Last updated 5 August 2016

Social security payment rates, and income and asset tests differ depending on whether a person is single or a member of a couple, and some payments have eligibility requirements that relate to relationship status. Centrelink’s definition of a member of a couple (or de facto relationship) (ss 4(2)-(3) Social Security Act 1991 (Cth)) is different to the definition of de facto in family and tax law. Members of both same-sex and opposite-sex couples can be considered members of a couple.

A person can be in a de facto relationship according to Centrelink without realising it. If Centrelink believes there is any question as to whether two people should be considered a couple, Centrelink may undertake an investigation of the two people’s circumstances. They will look at a variety of factors including financial and domestic arrangements, accommodation, social relationships, relationships with children and the commitment between them.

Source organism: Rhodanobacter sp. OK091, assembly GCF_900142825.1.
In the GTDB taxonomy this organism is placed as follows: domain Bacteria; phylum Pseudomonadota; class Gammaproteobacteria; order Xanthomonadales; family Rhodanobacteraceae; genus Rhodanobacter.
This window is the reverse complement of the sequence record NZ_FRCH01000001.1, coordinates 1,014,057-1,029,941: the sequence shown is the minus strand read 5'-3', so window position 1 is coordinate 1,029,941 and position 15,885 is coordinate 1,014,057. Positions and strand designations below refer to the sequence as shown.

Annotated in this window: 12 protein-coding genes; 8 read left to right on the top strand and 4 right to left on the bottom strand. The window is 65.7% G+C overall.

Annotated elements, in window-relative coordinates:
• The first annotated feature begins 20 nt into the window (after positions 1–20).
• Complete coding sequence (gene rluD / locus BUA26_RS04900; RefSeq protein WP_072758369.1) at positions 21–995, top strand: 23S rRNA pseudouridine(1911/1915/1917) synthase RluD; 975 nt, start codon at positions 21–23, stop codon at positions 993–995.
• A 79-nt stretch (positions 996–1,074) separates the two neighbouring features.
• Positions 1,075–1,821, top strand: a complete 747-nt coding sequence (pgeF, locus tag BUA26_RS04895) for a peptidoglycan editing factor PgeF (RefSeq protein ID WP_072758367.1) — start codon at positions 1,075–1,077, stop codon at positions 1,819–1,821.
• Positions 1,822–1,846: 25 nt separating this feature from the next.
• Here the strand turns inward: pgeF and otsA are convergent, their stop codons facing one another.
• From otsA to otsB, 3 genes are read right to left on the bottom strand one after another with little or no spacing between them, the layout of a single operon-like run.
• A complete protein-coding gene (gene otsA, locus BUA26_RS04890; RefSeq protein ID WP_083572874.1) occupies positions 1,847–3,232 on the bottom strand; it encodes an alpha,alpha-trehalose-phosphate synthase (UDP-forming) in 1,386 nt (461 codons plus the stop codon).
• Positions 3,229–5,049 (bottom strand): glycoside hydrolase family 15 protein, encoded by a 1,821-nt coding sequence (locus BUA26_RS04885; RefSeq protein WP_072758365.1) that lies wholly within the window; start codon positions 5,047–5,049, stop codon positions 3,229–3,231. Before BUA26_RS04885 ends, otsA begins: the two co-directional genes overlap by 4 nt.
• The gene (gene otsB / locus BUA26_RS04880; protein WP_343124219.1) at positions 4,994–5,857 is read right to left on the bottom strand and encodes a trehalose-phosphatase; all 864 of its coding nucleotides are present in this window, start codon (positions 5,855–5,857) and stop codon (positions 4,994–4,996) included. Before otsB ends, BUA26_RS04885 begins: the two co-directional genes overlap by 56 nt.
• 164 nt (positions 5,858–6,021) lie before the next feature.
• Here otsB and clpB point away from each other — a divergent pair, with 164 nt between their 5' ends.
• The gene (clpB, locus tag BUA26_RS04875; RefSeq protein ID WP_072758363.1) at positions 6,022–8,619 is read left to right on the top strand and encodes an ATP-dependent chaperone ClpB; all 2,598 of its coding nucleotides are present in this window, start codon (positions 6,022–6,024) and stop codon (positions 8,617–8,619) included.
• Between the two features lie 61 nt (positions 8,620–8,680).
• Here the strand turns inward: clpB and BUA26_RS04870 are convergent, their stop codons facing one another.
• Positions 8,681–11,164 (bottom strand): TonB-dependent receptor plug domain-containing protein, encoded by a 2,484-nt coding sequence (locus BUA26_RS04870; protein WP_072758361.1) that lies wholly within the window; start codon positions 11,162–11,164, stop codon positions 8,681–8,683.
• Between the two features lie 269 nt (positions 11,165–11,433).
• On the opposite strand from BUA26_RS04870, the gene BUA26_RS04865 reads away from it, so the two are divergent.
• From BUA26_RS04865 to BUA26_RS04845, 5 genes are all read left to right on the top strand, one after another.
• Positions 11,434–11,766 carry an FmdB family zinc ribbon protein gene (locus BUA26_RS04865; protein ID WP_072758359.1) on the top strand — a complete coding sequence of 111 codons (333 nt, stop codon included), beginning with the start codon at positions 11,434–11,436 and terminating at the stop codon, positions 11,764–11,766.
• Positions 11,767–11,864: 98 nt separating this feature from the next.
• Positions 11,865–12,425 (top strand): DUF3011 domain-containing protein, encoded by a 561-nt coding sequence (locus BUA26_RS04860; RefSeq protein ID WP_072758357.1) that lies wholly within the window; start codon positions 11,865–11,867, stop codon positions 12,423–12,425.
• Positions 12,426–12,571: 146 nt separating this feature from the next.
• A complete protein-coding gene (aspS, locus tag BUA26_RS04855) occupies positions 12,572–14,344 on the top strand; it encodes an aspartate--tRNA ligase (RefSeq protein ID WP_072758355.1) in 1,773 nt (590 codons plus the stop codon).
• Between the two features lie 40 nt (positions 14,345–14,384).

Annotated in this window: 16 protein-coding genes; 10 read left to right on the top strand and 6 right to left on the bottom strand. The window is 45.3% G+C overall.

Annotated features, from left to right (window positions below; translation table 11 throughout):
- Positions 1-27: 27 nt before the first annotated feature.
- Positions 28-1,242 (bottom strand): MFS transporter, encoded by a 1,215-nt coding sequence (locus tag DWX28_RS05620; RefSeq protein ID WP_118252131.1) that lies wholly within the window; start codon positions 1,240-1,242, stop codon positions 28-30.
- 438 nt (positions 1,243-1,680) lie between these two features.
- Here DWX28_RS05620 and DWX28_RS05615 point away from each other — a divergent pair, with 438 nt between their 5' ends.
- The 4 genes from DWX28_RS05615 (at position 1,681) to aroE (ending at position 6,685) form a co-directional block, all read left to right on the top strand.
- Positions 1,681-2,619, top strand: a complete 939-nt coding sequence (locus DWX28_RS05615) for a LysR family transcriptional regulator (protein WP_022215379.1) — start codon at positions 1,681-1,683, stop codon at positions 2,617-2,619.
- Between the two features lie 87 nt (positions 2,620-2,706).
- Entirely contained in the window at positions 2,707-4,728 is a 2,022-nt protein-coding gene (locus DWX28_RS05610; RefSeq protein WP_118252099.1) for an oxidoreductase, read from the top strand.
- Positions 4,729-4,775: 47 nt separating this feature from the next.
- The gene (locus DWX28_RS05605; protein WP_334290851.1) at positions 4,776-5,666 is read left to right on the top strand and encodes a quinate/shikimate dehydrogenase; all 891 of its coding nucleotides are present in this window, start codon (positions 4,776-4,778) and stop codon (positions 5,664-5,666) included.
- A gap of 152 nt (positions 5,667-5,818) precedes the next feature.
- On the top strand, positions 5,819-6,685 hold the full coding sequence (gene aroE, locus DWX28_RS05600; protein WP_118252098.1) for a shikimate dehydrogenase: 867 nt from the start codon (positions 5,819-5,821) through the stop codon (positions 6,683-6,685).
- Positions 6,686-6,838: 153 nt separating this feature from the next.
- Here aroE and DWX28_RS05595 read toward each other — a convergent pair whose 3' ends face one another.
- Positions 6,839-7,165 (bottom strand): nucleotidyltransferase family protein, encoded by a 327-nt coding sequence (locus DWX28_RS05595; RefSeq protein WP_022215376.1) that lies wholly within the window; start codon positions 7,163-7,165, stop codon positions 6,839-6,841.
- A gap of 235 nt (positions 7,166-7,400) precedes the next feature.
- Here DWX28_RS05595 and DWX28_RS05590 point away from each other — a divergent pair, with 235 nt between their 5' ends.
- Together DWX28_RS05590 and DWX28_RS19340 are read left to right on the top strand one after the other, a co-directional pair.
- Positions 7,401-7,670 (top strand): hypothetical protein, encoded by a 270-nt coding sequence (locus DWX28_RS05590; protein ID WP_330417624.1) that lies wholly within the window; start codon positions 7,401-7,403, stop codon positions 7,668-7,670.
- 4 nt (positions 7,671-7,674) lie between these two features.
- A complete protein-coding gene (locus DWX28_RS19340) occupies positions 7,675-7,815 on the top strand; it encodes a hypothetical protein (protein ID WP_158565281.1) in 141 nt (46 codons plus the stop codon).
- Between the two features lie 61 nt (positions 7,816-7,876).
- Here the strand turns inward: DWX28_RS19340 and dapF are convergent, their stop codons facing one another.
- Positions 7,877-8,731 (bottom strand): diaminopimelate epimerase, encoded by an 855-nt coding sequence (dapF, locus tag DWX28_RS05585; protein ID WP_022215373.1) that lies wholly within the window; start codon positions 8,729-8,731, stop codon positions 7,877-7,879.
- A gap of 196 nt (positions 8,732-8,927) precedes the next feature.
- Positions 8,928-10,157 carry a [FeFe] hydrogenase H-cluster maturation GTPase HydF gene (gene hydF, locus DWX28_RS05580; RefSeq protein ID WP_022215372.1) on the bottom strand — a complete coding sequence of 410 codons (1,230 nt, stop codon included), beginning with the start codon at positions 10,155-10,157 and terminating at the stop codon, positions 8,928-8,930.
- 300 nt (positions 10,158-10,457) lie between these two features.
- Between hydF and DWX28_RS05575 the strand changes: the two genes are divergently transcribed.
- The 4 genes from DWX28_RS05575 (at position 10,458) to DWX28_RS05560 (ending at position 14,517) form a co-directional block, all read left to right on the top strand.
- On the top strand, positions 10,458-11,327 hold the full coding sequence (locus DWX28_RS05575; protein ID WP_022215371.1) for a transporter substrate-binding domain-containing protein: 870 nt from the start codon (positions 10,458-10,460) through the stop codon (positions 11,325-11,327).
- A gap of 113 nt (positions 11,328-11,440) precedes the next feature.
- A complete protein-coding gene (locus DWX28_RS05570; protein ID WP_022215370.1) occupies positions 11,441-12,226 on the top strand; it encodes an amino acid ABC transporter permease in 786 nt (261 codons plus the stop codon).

If the person is recently separated, Centrelink will look at whether the couple is now living separately and apart on a permanent or indefinite basis. A couple can be considered separated under one roof if the relationship has ended and the person can provide evidence of this.

If Centrelink declares a person as being a member of a couple, that person can appeal the decision (see Appealing a Centrelink Decision).